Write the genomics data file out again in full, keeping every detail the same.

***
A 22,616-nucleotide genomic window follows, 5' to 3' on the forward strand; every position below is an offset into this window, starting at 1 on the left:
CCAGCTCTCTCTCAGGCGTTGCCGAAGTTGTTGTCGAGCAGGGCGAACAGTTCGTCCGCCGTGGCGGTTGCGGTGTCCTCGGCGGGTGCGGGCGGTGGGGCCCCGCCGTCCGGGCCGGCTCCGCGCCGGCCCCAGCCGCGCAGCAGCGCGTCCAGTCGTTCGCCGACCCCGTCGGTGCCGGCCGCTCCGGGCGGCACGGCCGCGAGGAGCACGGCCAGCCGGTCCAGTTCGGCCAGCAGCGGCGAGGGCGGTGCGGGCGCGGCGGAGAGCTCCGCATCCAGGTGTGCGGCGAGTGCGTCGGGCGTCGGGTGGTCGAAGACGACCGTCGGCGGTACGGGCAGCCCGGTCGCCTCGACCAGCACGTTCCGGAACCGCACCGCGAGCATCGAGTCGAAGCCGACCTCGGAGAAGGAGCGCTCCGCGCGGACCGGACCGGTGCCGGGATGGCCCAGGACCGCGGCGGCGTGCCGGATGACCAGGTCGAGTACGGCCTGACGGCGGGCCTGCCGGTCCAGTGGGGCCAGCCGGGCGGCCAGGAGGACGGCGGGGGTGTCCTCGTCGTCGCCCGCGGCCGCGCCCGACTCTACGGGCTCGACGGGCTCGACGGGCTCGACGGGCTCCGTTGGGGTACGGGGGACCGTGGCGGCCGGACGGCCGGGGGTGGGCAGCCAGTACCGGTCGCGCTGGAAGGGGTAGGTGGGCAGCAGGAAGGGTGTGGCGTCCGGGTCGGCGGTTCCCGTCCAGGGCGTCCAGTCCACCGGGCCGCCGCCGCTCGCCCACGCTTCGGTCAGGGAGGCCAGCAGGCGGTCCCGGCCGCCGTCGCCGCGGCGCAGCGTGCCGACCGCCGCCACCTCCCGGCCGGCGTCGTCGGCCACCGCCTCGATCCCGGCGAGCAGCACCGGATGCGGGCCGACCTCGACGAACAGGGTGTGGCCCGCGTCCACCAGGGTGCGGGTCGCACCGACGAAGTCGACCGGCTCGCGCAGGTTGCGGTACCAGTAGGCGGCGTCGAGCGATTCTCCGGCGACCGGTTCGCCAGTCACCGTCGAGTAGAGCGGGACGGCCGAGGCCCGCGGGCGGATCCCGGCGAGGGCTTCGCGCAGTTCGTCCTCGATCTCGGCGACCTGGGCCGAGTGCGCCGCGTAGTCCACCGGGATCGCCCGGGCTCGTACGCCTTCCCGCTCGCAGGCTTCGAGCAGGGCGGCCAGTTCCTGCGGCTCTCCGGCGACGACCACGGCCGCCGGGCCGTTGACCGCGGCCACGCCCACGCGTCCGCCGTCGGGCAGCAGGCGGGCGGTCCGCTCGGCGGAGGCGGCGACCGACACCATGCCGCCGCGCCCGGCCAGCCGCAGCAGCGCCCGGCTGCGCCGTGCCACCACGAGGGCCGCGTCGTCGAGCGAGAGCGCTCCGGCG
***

A 22,616-nucleotide genomic window follows, 5' to 3' on the forward strand; every position below is an offset into this window, starting at 1 on the left:
CCAGCTCTCTCTCAGGCGTTGCCGAAGTTGTTGTCGAGCAGGGCGAACAGTTCGTCCGCCGTGGCGGTTGCGGTGTCCTCGGCGGGTGCGGGCGGTGGGGCCCCGCCGTCCGGGCCGGCTCCGCGCCGGCCCCAGCCGCGCAGCAGCGCGTCCAGTCGTTCGCCGACCCCGTCGGTGCCGGCCGCTCCGGGCGGCACGGCCGCGAGGAGCACGGCCAGCCGGTCCAGTTCGGCCAGCAGCGGCGAGGGCGGTGCGGGCGCGGCGGAGAGCTCCGCATCCAGGTGTGCGGCGAGTGCGTCGGGCGTCGGGTGGTCGAAGACGACCGTCGGCGGTACGGGCAGCCCGGTCGCCTCGACCAGCACGTTCCGGAACCGCACCGCGAGCATCGAGTCGAAGCCGACCTCGGAGAAGGAGCGCTCCGCGCGGACCGGACCGGTGCCGGGATGGCCCAGGACCGCGGCGGCGTGCCGGATGACCAGGTCGAGTACGGCCTGACGGCGGGCCTGCCGGTCCAGTGGGGCCAGCCGGGCGGCCAGGAGGACGGCGGGGGTGTCCTCGTCGTCGCCCGCGGCCGCGCCCGACTCTACGGGCTCGACGGGCTCGACGGGCTCGACGGGCTCCGTTGGGGTACGGGGGACCGTGGCGGCCGGACGGCCGGGGGTGGGCAGCCAGTACCGGTCGCGCTGGAAGGGGTAGGTGGGCAGCAGGAAGGGTGTGGCGTCCGGGTCGGCGGTTCCCGTCCAGGGCGTCCAGTCCACCGGGCCGCCGCCGCTCGCCCACGCTTCGGTCAGGGAGGCCAGCAGGCGGTCCCGGCCGCCGTCGCCGCGGCGCAGCGTGCCGACCGCCGCCACCTCCCGGCCGGCGTCGTCGGCCACCGCCTCGATCCCGGCGAGCAGCACCGGATGCGGGCCGACCTCGACGAACAGGGTGTGGCCCGCGTCCACCAGGGTGCGGGTCGCACCGACGAAGTCGACCGGCTCGCGCAGGTTGCGGTACCAGTAGGCGGCGTCGAGCGATTCTCCGGCGACCGGTTCGCCAGTCACCGTCGAGTAGAGCGGGACGGCCGAGGCCCGCGGGCGGATCCCGGCGAGGGCTTCGCGCAGTTCGTCCTCGATCTCGGCGACCTGGGCCGAGTGCGCCGCGTAGTCCACCGGGATCGCCCGGGCTCGTACGCCTTCCCGCTCGCAGGCTTCGAGCAGGGCGGCCAGTTCCTGCGGCTCTCCGGCGACGACCACGGCCGCCGGGCCGTTGACCGCGGCCACGCCCACGCGTCCGCCGTCGGGCAGCAGGCGGGCGGTCCGCTCGGCGGAGGCGGCGACCGACACCATGCCGCCGCGCCCGGCCAGCCGCAGCAGCGCCCGGCTGCGCCGTGCCACCACGAGGGCCGCGTCGTCGAGCGAGAGCGCTCCGGCG